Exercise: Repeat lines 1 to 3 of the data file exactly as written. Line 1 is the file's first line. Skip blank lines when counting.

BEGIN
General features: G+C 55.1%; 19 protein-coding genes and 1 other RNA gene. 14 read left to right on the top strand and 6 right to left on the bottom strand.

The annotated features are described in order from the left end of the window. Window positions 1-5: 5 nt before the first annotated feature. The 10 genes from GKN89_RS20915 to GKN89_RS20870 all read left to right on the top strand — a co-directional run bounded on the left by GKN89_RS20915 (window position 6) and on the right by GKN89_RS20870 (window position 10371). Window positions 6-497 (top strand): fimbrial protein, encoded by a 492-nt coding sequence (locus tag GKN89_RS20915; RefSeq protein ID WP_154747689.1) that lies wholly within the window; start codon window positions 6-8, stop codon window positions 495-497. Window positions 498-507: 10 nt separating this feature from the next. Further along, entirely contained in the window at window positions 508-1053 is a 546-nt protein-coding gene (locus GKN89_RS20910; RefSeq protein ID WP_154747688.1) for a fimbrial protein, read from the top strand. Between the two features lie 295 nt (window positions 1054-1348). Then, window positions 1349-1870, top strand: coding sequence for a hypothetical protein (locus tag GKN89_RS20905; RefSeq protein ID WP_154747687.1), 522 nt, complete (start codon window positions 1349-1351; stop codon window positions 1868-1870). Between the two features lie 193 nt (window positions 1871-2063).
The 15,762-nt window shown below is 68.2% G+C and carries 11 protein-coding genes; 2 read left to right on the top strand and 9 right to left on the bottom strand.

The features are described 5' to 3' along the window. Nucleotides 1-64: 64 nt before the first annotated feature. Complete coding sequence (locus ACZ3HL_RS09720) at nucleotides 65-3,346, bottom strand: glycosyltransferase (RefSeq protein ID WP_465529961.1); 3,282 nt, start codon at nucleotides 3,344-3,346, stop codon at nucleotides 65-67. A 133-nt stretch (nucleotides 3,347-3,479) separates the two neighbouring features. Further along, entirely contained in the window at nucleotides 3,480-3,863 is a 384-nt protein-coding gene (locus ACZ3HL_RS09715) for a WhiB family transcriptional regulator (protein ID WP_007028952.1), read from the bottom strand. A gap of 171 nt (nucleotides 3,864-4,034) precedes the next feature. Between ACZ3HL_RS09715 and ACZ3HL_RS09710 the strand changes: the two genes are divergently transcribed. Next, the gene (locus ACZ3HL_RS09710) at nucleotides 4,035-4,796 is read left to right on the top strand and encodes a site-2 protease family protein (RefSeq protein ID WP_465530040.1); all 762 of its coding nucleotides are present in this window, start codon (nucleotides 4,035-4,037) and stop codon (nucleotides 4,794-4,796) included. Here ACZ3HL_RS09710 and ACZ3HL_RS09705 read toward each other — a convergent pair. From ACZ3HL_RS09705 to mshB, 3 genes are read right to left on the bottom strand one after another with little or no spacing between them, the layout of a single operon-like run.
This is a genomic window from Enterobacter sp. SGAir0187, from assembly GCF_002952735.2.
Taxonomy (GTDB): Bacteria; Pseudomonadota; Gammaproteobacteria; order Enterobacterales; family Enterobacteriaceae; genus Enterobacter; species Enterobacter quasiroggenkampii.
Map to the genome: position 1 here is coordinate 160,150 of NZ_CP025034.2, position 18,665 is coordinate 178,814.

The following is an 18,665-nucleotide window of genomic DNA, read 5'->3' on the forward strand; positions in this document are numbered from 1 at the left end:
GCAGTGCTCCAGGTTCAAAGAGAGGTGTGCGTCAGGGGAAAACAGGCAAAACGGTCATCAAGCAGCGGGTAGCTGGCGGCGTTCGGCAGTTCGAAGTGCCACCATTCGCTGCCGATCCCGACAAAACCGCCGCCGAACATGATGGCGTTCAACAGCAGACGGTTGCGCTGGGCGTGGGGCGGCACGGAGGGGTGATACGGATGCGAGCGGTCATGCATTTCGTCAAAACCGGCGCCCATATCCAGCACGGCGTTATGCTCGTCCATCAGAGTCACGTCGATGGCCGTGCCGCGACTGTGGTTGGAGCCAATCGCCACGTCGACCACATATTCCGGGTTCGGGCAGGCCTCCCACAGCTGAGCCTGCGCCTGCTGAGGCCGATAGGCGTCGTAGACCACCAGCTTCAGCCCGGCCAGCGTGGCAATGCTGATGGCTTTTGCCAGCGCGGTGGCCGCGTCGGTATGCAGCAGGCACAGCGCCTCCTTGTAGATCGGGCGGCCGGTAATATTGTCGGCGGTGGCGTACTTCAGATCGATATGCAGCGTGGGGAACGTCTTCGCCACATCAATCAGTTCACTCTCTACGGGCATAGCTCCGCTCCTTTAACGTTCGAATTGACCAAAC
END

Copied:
General features: G+C 55.1%; 19 protein-coding genes and 1 other RNA gene. 14 read left to right on the top strand and 6 right to left on the bottom strand.

The annotated features are described in order from the left end of the window. Window positions 1-5: 5 nt before the first annotated feature. The 10 genes from GKN89_RS20915 to GKN89_RS20870 all read left to right on the top strand — a co-directional run bounded on the left by GKN89_RS20915 (window position 6) and on the right by GKN89_RS20870 (window position 10371). Window positions 6-497 (top strand): fimbrial protein, encoded by a 492-nt coding sequence (locus tag GKN89_RS20915; RefSeq protein ID WP_154747689.1) that lies wholly within the window; start codon window positions 6-8, stop codon window positions 495-497. Window positions 498-507: 10 nt separating this feature from the next. Further along, entirely contained in the window at window positions 508-1053 is a 546-nt protein-coding gene (locus GKN89_RS20910; RefSeq protein ID WP_154747688.1) for a fimbrial protein, read from the top strand. Between the two features lie 295 nt (window positions 1054-1348). Then, window positions 1349-1870, top strand: coding sequence for a hypothetical protein (locus tag GKN89_RS20905; RefSeq protein ID WP_154747687.1), 522 nt, complete (start codon window positions 1349-1351; stop codon window positions 1868-1870). Between the two features lie 193 nt (window positions 1871-2063).
The 15,762-nt window shown below is 68.2% G+C and carries 11 protein-coding genes; 2 read left to right on the top strand and 9 right to left on the bottom strand.